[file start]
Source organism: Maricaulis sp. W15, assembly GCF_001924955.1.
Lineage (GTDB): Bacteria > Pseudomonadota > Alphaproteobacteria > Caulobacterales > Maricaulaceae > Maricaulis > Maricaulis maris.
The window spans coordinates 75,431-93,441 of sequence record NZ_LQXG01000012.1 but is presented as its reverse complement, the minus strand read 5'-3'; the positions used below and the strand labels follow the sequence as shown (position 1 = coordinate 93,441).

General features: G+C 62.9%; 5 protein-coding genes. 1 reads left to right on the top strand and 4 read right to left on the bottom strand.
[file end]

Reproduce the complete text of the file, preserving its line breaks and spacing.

Source organism: Maricaulis sp. W15, assembly GCF_001924955.1.
Lineage (GTDB): Bacteria > Pseudomonadota > Alphaproteobacteria > Caulobacterales > Maricaulaceae > Maricaulis > Maricaulis maris.
The window spans coordinates 75,431-93,441 of sequence record NZ_LQXG01000012.1 but is presented as its reverse complement, the minus strand read 5'-3'; the positions used below and the strand labels follow the sequence as shown (position 1 = coordinate 93,441).

General features: G+C 62.9%; 5 protein-coding genes. 1 reads left to right on the top strand and 4 read right to left on the bottom strand.